In a recent interview, Abdel Jalil admitted that different terrorist organisations, including Al-Qaeda linked the Libyan Islamic Fighting group, were among the leading groups to have fought against the government from March to October during the civil war of 2011. He even confirmed his October 2011 decision, taken while still NTC chairman, to annul the law restricting polygamy. Under Gaddafi, polygamy was not outlawed but it was made extremely difficult.
One famous female icon of the revolution is Iman Al-Obeidi, the young lawyer who shot to fame in early March 2011 simply by walking into the international media centre in a Tripoli hotel during the war, and announcing publically that she had been raped by government soldiers. Today, she is in a prison cell in the American Midwest despite that fact that she was helped as a refugee by the then US Secretary of State Hillary Clinton, who played a pivotal role in misleading the American public about the war in Libya. Al-Obeidi is serving a six-year sentence for assault and bad behaviour while under the influence of alcohol. Ironically, alcohol was banned under Gaddafi’s rule. At the end of her sentence she will deported, but where to? It will be interesting if she is sent back to her home town of Benghazi.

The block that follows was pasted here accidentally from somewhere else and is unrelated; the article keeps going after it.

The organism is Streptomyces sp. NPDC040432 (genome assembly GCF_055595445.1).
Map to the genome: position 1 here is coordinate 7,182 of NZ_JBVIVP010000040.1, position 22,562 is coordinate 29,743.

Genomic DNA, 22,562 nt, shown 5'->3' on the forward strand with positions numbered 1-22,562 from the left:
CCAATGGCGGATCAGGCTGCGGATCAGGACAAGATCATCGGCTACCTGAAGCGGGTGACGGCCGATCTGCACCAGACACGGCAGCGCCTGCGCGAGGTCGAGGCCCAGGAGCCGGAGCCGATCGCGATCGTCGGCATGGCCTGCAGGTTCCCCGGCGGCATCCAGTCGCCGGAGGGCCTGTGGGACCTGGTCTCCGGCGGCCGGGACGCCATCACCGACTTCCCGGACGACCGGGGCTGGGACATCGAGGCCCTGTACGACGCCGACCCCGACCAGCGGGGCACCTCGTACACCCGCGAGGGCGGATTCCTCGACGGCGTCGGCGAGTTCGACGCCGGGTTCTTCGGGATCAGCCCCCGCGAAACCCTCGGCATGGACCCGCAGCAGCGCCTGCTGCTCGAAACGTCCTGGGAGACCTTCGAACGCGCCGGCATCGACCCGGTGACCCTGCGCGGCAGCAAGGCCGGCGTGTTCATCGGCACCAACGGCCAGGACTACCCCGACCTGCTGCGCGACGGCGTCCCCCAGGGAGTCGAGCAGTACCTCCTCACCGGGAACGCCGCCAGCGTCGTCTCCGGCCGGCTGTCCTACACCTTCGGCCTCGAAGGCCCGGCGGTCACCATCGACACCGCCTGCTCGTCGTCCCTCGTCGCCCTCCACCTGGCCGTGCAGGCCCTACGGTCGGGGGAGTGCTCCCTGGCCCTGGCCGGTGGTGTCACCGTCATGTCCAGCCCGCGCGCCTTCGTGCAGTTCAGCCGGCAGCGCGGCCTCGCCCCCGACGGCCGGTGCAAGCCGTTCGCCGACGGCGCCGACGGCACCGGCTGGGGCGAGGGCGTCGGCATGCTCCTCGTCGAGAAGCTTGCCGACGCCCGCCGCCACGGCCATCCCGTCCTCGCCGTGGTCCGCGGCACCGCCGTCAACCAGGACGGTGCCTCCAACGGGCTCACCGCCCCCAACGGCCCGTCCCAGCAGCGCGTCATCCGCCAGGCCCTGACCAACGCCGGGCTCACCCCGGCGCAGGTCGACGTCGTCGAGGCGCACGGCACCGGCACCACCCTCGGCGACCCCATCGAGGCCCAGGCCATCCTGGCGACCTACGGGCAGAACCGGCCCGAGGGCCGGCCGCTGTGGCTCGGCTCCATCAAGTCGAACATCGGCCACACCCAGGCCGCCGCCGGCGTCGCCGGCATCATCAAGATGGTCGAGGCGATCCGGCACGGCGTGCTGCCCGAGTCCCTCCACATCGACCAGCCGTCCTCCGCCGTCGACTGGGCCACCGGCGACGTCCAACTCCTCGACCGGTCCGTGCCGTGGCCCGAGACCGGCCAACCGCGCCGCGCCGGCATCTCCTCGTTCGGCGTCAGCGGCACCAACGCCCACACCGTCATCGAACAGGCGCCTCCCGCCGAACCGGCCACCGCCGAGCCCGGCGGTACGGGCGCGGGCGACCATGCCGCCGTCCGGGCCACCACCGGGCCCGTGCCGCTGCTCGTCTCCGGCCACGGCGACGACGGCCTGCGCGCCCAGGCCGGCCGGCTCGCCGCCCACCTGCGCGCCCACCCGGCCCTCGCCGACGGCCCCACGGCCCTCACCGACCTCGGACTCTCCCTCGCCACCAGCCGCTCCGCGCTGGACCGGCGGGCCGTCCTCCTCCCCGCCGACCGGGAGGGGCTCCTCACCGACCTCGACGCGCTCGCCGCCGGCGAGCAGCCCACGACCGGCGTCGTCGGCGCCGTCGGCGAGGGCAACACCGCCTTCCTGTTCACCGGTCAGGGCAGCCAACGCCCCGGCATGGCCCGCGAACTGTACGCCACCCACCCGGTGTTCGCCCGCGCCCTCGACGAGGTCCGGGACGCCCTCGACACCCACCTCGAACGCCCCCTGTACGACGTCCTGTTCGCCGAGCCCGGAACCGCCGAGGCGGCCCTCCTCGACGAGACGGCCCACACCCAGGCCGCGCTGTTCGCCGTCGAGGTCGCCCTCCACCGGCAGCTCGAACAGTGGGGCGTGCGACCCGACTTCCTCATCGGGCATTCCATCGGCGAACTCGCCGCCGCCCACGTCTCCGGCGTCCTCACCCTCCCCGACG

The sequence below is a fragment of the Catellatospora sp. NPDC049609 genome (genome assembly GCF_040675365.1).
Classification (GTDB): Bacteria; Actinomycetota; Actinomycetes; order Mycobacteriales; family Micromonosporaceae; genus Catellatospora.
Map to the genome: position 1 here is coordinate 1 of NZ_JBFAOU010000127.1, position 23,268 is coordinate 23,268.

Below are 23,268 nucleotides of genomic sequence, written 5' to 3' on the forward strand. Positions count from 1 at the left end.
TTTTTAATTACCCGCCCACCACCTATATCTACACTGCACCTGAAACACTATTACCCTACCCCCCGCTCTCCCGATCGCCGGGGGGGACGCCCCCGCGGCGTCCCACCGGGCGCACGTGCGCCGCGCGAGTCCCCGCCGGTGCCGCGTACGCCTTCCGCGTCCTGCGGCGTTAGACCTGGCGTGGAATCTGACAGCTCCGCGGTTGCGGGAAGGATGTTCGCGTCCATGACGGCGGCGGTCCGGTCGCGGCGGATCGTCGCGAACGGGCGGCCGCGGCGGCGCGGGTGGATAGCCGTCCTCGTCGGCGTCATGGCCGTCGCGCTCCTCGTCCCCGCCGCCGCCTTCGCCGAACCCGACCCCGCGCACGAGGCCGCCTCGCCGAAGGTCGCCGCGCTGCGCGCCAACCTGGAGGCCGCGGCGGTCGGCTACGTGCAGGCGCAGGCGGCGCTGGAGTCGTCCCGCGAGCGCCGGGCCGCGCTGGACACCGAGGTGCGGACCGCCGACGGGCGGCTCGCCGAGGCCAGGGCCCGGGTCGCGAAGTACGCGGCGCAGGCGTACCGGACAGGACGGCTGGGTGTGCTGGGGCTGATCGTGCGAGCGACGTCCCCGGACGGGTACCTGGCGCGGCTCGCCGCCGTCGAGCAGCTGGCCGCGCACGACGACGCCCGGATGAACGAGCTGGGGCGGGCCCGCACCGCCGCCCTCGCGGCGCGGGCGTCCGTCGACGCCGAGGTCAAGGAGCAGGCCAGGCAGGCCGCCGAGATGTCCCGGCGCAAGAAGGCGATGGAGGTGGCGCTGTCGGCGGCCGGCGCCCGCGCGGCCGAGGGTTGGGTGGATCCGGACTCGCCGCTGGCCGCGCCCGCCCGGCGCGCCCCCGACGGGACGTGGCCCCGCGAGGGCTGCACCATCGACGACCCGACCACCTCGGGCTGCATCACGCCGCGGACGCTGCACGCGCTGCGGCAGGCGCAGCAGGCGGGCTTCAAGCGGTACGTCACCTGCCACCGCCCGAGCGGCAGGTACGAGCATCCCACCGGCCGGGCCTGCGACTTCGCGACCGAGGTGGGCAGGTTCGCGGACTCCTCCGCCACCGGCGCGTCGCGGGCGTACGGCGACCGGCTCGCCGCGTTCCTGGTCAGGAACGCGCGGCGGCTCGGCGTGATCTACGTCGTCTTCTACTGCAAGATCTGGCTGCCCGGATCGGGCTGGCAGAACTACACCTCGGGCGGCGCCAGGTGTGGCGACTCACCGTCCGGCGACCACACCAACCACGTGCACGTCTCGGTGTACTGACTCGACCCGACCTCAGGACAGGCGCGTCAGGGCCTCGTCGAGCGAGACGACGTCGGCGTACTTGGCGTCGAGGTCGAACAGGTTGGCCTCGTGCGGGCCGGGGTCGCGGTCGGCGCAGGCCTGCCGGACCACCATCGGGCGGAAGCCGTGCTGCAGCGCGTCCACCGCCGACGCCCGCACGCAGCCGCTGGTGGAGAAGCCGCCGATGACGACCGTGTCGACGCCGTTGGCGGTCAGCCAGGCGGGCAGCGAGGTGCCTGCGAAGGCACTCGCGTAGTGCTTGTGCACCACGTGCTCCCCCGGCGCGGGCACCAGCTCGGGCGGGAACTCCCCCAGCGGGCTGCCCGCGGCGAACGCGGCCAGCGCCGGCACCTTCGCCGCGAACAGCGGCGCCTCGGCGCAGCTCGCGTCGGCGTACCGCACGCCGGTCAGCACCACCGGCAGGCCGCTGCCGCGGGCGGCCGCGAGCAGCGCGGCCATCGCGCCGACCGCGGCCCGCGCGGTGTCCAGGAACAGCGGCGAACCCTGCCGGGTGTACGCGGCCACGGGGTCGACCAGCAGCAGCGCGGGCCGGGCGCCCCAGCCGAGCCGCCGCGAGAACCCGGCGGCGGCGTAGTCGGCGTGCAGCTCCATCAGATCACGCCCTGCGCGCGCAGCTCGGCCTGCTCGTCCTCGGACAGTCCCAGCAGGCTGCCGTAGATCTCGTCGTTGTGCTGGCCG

Fatima Hamroush is now a Libyan dentist based in Dublin, Ireland; she was not only an enthusiastic supporter of the revolution, but also a Minister of Health in the first government to take power after the fall of Gaddafi. Hamroush avoids visiting Libya for her own safety, and condemns the whole revolution as a western-backed conspiracy to remove the former leader. She even sent good wishes to Gaddafi’s widow, Safia Farkash, who lives in exile in Egypt. Indeed, Hamroush never misses an opportunity to shame the 2011 revolt and condemn its leaders. She has become an even stronger supporter of the late Gaddafi than his most diehard followers.
Another well-known personality of the “Libyan revolution” was Mahmoud Jibril, who served as the first rebel Prime Minister from March 2011 to August 2012. He then founded the National Forces Alliance party and even won the parliamentary elections in 2014. However, he never took power because Islamists rejected the election results and thus ignited the second major war in Libya that year, driving him into exile.
Today, Jibril cannot appear publically anywhere in Libya let alone openly contest elections. He managed to visit the capital, Tripoli, secretly last September, a stark difference to when he was interim Prime Minister travelling the world to drum up support for the rebels.